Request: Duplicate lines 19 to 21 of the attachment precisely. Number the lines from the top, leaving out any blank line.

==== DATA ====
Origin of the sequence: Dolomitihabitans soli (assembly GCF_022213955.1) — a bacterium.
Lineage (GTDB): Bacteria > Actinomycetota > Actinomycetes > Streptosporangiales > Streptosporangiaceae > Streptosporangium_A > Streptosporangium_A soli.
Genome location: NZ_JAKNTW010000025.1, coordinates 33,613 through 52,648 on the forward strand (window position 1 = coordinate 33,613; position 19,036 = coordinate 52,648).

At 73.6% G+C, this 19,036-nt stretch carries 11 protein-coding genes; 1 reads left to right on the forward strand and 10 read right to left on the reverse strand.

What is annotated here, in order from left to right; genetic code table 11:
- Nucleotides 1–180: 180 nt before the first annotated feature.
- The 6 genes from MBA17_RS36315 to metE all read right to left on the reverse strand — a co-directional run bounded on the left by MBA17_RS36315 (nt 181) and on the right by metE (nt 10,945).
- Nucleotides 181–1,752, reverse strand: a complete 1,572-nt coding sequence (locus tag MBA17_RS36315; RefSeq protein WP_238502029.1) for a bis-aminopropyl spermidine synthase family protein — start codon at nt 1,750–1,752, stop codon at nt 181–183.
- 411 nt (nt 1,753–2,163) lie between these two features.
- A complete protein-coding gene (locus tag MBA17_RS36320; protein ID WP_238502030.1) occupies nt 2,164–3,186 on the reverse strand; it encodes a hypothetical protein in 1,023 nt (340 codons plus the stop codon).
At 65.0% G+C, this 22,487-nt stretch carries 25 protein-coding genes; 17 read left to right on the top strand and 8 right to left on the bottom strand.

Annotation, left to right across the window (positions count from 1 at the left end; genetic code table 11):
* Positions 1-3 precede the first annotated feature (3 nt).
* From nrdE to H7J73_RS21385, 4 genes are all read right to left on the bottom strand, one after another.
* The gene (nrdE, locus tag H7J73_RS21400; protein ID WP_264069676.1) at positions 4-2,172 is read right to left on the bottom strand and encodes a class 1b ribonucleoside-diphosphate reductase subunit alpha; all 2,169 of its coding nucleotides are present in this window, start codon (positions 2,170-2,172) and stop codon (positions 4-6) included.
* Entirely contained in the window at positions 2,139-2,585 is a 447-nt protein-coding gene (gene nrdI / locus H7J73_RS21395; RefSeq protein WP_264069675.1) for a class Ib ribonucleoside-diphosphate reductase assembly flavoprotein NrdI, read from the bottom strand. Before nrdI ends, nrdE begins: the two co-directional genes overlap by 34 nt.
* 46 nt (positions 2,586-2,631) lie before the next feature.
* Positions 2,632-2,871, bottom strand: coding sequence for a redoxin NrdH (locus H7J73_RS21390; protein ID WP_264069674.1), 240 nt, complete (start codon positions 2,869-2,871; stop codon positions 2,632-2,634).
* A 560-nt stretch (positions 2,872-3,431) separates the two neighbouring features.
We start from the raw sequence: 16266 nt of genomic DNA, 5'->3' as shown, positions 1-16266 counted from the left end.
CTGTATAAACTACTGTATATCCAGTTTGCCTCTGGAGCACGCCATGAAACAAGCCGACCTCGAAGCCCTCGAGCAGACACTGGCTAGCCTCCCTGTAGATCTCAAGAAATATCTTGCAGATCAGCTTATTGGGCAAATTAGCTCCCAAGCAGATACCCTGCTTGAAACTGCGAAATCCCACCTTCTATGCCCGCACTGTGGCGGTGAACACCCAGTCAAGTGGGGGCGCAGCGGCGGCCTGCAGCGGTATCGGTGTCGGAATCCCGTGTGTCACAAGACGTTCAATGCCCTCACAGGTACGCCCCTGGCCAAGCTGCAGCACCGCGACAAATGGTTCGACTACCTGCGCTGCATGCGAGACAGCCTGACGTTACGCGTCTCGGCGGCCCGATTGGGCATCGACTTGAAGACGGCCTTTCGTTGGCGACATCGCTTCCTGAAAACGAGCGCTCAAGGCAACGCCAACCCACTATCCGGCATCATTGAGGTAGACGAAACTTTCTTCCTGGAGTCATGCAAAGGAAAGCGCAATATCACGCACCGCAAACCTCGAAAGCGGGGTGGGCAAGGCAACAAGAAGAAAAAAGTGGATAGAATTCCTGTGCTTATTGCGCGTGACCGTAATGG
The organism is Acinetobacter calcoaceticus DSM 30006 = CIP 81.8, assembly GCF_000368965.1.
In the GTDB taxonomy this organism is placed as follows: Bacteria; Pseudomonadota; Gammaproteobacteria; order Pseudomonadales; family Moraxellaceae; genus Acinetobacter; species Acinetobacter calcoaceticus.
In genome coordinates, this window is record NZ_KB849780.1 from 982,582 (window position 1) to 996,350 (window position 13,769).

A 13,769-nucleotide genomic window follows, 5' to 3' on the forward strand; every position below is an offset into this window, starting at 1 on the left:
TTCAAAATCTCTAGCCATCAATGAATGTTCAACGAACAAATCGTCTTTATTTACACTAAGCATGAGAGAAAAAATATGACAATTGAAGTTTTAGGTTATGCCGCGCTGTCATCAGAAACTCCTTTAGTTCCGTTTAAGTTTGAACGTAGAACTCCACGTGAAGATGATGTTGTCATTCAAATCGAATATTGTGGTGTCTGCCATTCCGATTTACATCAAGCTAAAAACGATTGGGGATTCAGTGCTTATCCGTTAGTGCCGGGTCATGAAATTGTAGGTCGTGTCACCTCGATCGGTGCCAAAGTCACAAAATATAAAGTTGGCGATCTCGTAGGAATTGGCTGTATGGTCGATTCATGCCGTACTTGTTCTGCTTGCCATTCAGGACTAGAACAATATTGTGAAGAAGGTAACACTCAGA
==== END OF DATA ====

* A 560-nt stretch (positions 2,872-3,431) separates the two neighbouring features.
We start from the raw sequence: 16266 nt of genomic DNA, 5'->3' as shown, positions 1-16266 counted from the left end.
CTGTATAAACTACTGTATATCCAGTTTGCCTCTGGAGCACGCCATGAAACAAGCCGACCTCGAAGCCCTCGAGCAGACACTGGCTAGCCTCCCTGTAGATCTCAAGAAATATCTTGCAGATCAGCTTATTGGGCAAATTAGCTCCCAAGCAGATACCCTGCTTGAAACTGCGAAATCCCACCTTCTATGCCCGCACTGTGGCGGTGAACACCCAGTCAAGTGGGGGCGCAGCGGCGGCCTGCAGCGGTATCGGTGTCGGAATCCCGTGTGTCACAAGACGTTCAATGCCCTCACAGGTACGCCCCTGGCCAAGCTGCAGCACCGCGACAAATGGTTCGACTACCTGCGCTGCATGCGAGACAGCCTGACGTTACGCGTCTCGGCGGCCCGATTGGGCATCGACTTGAAGACGGCCTTTCGTTGGCGACATCGCTTCCTGAAAACGAGCGCTCAAGGCAACGCCAACCCACTATCCGGCATCATTGAGGTAGACGAAACTTTCTTCCTGGAGTCATGCAAAGGAAAGCGCAATATCACGCACCGCAAACCTCGAAAGCGGGGTGGGCAAGGCAACAAGAAGAAAAAAGTGGATAGAATTCCTGTGCTTATTGCGCGTGACCGTAATGG